Frank Parker

parker

Inducted October 15, 1988

Born in Milwaukee, a quiet but persistent tennis player who adopted a business-like approach to the game, Parker ranked among the top ten U.S. players for 17 consecutive years, 1933-1949. Among his accomplishments: a member of the Davis Cup team five times, U.S. doubles champion in 1943, U.S. singles champion in 1944 and 1945, twice French singles champion and once in doubles, Wimbledon doubles champ in 1949, U.S. clay court singles champion five times and once in doubles, and in 1948 ranked No. 1 in the world.

MEMORABILIA

f_parker_sm

frank_parker_sm

Click on memorabilia for larger view
INDUCTION BANQUET PROGRAM STORY — October 15, 1988

Long-Time Favorite Along International Tennis Circuit

Frank A. Parker was born in Milwaukee, Wisconsin, on January 31, 1916, as Franciszek Andrzej Pajkowski.

Parker, a quiet but persistent tennis player, made his presence known at an early age with his tennis racquet prowess. He was one of only a handful of tennis players to win U.S. Championships in the Boy Division, the Junior Division and the Men’s Division. Parker was National Champion two times, winning the title at Forest Hills, New York, in 1944 and 1945.

He was Mercer Beasley’s most famous tennis pupil. Frank’s serious attitude was part the result of Beasley’s insistence that nothing should interfere with a business-like attention to the game. Parker arrived at the tennis courts on time for each match, played, showered, dressed and left. He was even tempered and friendly with the players and was universally liked.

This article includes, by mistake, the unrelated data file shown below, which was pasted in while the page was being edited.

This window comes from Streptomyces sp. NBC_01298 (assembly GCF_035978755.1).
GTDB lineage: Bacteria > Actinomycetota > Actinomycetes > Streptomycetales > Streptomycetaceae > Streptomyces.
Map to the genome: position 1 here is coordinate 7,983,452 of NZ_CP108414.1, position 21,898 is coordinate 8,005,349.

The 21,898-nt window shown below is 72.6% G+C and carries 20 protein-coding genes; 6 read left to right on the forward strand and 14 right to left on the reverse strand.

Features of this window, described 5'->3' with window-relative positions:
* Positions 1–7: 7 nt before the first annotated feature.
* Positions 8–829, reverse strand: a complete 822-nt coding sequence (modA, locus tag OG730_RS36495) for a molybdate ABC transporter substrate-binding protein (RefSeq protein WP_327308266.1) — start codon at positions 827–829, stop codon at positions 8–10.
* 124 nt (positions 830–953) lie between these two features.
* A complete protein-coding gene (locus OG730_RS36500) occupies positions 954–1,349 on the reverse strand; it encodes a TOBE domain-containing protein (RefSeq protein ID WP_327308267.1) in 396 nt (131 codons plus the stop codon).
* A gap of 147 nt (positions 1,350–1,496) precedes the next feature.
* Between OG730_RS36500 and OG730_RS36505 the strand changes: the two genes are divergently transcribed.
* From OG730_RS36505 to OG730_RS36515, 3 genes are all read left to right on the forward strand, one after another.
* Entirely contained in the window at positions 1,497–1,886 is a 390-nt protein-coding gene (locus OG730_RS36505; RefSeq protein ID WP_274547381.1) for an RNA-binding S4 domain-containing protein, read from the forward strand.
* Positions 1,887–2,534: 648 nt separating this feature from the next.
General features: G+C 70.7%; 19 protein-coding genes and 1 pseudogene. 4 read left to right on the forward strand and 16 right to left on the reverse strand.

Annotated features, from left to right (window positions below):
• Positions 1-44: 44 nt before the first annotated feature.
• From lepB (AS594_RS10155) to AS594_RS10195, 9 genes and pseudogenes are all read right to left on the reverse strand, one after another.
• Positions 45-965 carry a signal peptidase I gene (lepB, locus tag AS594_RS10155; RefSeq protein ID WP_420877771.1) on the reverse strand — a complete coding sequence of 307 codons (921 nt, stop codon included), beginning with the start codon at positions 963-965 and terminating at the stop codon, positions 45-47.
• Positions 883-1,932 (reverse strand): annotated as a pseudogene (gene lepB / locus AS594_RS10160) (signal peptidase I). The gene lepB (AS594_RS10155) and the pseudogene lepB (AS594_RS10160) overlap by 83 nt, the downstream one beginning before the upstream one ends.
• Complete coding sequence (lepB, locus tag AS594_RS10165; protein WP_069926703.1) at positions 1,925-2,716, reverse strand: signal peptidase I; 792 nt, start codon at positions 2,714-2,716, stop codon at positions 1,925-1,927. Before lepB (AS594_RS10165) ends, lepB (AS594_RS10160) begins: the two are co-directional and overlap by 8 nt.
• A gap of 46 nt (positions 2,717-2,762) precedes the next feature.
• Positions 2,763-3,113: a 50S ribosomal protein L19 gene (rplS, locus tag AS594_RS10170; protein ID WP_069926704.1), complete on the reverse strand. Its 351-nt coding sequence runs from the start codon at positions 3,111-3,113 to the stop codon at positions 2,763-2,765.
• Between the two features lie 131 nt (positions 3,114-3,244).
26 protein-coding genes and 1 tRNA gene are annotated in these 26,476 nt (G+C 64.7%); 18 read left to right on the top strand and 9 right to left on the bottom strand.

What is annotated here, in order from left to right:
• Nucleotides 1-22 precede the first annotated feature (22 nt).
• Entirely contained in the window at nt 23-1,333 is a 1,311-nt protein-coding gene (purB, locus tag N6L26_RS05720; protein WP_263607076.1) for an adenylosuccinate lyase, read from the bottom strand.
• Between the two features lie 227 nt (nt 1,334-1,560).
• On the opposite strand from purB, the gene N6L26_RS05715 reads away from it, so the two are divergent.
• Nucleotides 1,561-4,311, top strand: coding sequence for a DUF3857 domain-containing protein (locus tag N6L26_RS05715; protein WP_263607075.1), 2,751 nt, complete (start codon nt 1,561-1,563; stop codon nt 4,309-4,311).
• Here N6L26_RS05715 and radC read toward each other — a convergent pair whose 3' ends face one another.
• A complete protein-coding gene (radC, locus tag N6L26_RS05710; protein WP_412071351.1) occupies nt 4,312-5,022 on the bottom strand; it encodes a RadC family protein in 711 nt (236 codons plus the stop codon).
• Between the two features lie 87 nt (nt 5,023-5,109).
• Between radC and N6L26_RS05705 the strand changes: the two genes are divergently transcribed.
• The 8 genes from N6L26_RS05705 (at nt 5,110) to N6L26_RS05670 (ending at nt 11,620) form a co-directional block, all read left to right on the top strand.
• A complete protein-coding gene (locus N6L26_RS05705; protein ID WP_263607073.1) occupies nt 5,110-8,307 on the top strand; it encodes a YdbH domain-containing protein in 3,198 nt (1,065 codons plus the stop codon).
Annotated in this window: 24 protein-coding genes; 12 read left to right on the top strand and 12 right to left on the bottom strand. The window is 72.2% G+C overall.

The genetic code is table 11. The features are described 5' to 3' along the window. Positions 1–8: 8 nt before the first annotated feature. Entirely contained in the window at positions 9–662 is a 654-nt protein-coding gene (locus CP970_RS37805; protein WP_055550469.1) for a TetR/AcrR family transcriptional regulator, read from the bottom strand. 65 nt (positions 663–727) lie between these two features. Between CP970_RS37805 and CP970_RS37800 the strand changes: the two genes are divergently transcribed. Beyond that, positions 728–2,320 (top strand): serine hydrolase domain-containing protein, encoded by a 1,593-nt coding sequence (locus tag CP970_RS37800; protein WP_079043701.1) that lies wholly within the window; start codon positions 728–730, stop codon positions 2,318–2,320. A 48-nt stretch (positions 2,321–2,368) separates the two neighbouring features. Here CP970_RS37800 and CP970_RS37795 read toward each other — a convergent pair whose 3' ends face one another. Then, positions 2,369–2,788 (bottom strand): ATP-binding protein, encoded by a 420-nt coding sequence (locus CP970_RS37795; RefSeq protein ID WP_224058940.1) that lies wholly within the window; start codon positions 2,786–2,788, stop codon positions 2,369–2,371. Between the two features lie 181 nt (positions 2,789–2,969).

Parker’s backhand was one of the famous strokes in tennis. The Parker trademark brought victory results for many, many years.

Seventeen times, from 1933-1949, Parker was ranked among the U.S. Top Ten tennis players. Twice he was ranked No. 1.

Parker’s list of accomplishments is impressive. Five times he was a member of the Davis Cup team and was mainly responsible for the American success against England in the 1937 matches. He defeated C.E. Hare 6-2, 6-4, 6-2 in the vital singles match as the United States captured the cup.

He was 1943 U.S. doubles champion; French Open singles champ in ’48 and ’49 and doubles champ in ’49; and Wimbledon doubles champion in 1949.

Prior to these championships, Parker was a multiple winner of the U.S. Clay Court Championship in singles in 1933, ’39, ’41, ’46 and ’47 and the doubles champion in 1948.

In addition to the NPASHF, Parker has also been inducted into the National Tennis Hall of Fame and the Wisconsin Hall of Fame.

A Parker ‘First’

The Longwood Club at Chestnut Hill, outside of Boston, certainly remembers Frank Parker.

In 1933, sports fans used to sit in the trees to watch the great tennis matches. That year, Parker showed up on the tennis court wearing ‘shorts’ for a tournament match.

No one thought anything of it because he was a ‘boy’ and only 17 years old at the time. But when some of the ‘older boys’ donned shorter pants, the Longwood Club received more than a couple of phone calls from indignant citizens who thought the sight of so many exposed legs proved “disgusting” at that time.

Times have changed since Parker’s daring move in 1933!